The new fuse box was attached to the board in a position that would allow fitment in the passenger footwell. I originally purchased a very simple 8 fuse box but have since replaced it with a couple of common bus 4 fuse boxes. These are much neater and have less connections. Less connections means that less can fall out/go wrong.
In the original wiring loom nearly everything goes through the ignition switch. There were quite a few crispy wires in this area and the headlight switches had been changed and re-wired. I re-wired them back to original and all the power wires now run from the fuse box, not the ignition.
Any wires that needed to be replaced were stripped, joined, soldered and covered in heatshrink.
The plan is to keep the original regulator in place but terminate the wires that run to it in the loom. It will look original but do nothing. I was considering options to use the space in the box to hide fuses/relays.
The internals of the regulator were removed and discarded.
Splicing in new power cable. I recommend using flux to get the solder to flow nicely through the joint. My 60w soldering iron didn’t do an easy job of the thicker 6mm cable. I have since bought a 100w soldering iron that makes short work of the heavier cable.
Wrapping the passenger side engine loom in original loom tape. Slow and tedious work.
This is the passenger side engine loom in the car for test fitting. New wires run for the alternator and horn that will be terminated at a later stage. I am running new 6mm cable direct from the alternator to the battery (via the solenoid). It will run through the headlight loom and be hidden. Previously this wire ran under the dash and through the ignition switch.
This is the new fuse blocks. Very neat with a common bus. This block will supply fused power to all items that require power when the ignition is turned on, hence the white cables.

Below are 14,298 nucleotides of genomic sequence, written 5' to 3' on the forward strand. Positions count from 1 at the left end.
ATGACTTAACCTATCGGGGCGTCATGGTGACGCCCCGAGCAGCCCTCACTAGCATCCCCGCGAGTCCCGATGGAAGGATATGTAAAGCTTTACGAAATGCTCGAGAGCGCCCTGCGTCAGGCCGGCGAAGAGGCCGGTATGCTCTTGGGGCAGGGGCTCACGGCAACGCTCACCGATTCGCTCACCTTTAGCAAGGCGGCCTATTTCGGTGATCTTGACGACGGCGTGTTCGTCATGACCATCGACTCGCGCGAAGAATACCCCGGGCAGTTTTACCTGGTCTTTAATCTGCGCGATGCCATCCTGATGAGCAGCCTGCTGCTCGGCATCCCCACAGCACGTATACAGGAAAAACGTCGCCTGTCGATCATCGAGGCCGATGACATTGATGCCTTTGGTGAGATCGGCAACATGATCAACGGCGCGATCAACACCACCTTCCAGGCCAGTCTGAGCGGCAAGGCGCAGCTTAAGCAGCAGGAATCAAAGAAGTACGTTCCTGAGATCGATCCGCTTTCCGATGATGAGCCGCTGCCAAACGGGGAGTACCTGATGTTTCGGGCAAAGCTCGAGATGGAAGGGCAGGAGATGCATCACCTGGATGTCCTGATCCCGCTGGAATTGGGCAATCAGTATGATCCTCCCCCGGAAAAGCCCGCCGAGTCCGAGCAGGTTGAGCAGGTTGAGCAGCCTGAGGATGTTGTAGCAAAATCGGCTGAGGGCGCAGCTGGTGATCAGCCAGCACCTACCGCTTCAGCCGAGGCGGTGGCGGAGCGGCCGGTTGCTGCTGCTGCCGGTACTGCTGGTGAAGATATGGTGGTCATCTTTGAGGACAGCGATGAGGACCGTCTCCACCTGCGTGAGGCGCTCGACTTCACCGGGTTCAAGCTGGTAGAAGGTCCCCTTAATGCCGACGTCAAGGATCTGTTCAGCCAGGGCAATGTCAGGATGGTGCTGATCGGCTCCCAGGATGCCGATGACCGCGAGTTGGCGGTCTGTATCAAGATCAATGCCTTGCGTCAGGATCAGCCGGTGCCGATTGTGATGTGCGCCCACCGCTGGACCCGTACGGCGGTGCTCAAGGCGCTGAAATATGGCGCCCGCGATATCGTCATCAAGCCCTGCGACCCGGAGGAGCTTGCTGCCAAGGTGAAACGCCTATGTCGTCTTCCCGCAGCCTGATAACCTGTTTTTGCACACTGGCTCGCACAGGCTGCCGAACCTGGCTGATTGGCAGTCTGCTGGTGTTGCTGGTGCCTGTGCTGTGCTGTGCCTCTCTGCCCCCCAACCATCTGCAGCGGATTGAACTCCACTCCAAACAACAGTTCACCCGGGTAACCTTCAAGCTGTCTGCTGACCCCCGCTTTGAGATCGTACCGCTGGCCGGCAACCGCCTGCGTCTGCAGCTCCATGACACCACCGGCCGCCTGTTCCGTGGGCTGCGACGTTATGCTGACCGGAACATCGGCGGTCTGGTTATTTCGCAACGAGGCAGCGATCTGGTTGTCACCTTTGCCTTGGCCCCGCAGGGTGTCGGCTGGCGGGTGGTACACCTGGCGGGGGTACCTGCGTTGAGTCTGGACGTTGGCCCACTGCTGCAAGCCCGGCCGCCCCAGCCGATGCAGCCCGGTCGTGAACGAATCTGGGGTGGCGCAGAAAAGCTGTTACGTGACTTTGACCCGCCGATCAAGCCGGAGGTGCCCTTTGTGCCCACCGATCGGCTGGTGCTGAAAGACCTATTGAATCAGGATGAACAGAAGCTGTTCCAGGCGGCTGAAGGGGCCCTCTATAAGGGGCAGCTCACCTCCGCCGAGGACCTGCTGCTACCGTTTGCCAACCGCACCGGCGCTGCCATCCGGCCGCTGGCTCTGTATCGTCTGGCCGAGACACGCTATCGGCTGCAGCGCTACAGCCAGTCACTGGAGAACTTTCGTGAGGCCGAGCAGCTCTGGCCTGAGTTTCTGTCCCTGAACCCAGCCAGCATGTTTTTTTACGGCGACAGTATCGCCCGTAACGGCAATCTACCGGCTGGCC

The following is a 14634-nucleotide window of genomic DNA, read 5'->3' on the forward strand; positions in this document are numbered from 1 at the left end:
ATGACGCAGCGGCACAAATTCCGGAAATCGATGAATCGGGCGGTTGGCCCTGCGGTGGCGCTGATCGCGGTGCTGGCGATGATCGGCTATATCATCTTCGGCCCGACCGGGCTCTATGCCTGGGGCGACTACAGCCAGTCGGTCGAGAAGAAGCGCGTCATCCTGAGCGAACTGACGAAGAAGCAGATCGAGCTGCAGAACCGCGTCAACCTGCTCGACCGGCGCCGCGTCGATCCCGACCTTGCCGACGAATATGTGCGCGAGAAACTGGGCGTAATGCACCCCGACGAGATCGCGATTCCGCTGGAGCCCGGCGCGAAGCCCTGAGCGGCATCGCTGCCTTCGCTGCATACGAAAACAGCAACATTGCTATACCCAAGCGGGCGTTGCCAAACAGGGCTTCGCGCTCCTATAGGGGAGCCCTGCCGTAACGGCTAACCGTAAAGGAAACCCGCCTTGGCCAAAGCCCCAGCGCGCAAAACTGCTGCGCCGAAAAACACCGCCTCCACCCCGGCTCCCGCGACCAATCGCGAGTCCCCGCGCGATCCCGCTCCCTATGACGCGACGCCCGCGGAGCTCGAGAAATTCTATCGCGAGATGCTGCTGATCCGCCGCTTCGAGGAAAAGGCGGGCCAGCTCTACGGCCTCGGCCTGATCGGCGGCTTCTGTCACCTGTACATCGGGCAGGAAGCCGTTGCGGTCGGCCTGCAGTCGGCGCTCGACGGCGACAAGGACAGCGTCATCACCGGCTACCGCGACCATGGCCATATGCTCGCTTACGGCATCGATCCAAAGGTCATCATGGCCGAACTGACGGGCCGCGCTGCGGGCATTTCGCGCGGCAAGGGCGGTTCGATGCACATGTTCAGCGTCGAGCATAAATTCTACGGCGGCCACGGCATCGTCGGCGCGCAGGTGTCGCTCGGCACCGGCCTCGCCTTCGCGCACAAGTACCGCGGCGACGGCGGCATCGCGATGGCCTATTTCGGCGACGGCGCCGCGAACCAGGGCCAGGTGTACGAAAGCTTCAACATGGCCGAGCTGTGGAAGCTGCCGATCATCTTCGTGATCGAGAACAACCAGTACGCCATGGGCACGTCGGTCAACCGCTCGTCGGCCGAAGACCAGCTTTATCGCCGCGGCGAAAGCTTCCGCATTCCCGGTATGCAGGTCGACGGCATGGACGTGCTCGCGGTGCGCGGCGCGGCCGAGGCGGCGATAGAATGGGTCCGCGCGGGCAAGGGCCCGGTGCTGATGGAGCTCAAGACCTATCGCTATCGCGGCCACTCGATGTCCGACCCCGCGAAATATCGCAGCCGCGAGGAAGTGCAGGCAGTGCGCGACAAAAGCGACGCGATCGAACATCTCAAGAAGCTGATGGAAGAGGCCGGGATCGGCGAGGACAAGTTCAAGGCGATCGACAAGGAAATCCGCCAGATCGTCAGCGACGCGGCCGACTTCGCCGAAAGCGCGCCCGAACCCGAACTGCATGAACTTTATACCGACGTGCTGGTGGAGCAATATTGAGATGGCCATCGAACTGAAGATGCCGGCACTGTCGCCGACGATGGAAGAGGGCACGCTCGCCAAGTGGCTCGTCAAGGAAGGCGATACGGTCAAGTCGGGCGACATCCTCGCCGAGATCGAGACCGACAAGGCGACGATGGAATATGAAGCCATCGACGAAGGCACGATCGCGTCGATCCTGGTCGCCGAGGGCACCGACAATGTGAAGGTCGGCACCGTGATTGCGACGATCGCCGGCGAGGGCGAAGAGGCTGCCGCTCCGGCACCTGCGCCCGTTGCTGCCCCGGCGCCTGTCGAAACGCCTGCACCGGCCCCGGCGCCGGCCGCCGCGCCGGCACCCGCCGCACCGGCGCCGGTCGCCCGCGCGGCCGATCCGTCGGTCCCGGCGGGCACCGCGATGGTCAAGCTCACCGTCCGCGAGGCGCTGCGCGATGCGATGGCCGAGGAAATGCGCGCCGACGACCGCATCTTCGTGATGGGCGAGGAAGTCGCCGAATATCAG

It probably doesn’t look like much but this was the start of me putting the car back together and I absolutely loved it. After a couple of years of accumulating and reconditioning parts it was super exciting to finally see the pile start to go down. It’s also when the careful cataloguing should pay off. Unfortunately I now have so much stuff and so many photos I reckon I spent more time looking for photos than I actually spent working on the car. Job one was to get the brake lines under the car. I had new brake lines made up a couple of years ago. When I took the old brake lines off I took them to a pretty well know Sydney shop to get new lines made up, along with reconditioned calipers and new rear shoes. I was really careful with the lines so that they could make exact copies. Unfortunately they did an absolutely shithouse job and it looks like all they did was bend them by hand to approximately the shape of my old lines. Close enough is not good enough with brake lines that need to bend around corners and through panels so I spent a couple of hours straightening and re-bending the lines to make an exact fit. I fitted up the brake and clutch master cylinders as well. The clutch cylinder has a plastic cap which will need to be replaced with a new metal cap in time. While they are new, they’re not perfect and I’ve been debating whether or not to paint them. At this stage I’m leaning to not painting them as I want the car to look like a new Cortina and they wouldn’t have been painted from new. All in all pretty happy and nice to see some shiny bits making their way onto the car.